“It used to be that you would pay close attention to voting records because candidates in the same party could vote substantially differently,” said Larry Sabato, a political science professor at the University of Virginia.
“But that’s no longer the case because voting is so polarized now that you could predict that they would vote the same on nearly all issues.”
And, he added: “Hawaii is so liberal and so Democratic that a Democratic senator from Hawaii is never going to deviate from the accepted Democratic position. It would be insane.”
Sabato is the head of the Center for Politics at his university and runs a website called Sabato’s Crystal Ball, which tracks and analyzes elections around the country.
One post looks at Obama’s recent endorsement of Schatz and what it might mean for the upcoming primary. It also touches on some of the other outside factors that might play an influence, such as ethnicity and “faction.”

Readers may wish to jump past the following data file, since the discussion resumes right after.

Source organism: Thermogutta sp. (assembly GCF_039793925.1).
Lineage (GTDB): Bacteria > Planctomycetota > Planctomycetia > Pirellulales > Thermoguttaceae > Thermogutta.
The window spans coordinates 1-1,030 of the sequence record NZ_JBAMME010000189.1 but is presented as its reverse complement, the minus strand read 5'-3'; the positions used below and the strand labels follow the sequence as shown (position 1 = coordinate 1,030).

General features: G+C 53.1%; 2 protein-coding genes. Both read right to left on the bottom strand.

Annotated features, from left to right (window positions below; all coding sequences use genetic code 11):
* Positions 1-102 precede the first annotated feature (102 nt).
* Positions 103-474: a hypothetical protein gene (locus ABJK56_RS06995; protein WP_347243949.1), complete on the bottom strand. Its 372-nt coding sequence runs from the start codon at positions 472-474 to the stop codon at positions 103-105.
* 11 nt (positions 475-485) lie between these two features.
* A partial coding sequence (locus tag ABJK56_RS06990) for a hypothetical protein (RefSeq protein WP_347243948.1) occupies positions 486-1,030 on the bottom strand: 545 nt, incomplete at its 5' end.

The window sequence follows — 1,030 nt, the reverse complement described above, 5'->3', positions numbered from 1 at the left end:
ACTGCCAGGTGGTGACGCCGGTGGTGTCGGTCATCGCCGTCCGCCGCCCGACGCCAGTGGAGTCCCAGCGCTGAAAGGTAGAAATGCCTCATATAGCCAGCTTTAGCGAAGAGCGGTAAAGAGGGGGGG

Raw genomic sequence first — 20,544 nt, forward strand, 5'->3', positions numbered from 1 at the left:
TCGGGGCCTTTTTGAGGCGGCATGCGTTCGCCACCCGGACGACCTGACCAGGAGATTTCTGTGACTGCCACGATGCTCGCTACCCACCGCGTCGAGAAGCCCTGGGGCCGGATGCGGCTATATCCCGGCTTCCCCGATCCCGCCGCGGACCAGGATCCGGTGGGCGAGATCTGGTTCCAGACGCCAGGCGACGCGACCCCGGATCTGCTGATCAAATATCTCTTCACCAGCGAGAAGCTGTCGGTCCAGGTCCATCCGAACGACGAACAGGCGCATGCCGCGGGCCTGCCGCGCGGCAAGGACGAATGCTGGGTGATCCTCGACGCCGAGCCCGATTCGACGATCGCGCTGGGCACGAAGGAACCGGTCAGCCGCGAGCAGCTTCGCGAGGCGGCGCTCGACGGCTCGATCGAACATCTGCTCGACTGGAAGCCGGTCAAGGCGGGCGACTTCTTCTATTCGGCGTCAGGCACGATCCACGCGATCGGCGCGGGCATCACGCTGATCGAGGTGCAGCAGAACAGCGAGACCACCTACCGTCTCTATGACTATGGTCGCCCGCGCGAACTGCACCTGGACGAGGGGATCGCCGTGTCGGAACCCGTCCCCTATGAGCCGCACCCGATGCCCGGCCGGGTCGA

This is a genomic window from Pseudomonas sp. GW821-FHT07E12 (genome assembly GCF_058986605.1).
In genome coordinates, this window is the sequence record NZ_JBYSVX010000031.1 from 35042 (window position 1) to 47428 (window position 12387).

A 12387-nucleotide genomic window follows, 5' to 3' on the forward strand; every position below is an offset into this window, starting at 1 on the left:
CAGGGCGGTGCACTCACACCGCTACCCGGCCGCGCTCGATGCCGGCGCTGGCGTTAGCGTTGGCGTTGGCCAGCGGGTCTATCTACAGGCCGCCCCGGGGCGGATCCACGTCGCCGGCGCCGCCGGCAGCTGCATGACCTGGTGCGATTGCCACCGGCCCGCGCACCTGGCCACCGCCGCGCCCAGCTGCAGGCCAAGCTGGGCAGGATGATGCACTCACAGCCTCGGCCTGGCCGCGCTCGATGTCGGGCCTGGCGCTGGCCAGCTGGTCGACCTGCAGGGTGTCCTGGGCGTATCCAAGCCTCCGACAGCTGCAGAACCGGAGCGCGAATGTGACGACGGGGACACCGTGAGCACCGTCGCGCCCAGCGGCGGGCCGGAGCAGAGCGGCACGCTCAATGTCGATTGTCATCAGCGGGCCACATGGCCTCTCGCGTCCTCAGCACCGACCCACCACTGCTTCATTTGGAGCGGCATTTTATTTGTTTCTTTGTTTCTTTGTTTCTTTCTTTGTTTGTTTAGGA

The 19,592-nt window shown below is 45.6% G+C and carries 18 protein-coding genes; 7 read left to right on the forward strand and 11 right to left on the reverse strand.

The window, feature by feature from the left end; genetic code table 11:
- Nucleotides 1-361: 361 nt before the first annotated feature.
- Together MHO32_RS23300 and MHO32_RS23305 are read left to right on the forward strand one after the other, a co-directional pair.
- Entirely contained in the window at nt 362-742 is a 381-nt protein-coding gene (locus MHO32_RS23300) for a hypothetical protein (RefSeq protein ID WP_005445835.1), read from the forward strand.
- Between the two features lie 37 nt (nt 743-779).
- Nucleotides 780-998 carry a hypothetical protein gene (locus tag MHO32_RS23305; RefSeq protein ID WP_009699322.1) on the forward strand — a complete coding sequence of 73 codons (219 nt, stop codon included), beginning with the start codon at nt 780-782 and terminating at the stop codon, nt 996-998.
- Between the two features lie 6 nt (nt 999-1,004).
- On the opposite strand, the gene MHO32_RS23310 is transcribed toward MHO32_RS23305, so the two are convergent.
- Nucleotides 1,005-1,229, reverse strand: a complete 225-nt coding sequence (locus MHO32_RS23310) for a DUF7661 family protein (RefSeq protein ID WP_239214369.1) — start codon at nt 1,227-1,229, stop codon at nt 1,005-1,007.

Sabato said the faction that a voter aligns with — Inouye or Abercrombie — could play a role in the outcome of the primary.
In fact, he said that affiliation, along with other traits — such as personality and gender — will likely have more sway on the race than policy differences.
“The research on primaries shows that personality and these other distinguishing characteristics really do make a difference,” Sabato said.
“It’s more about life positions than issue positions. (Hanabusa and Schatz) are very different people, but on the issues they’re in agreement 95-plus percent of the time.”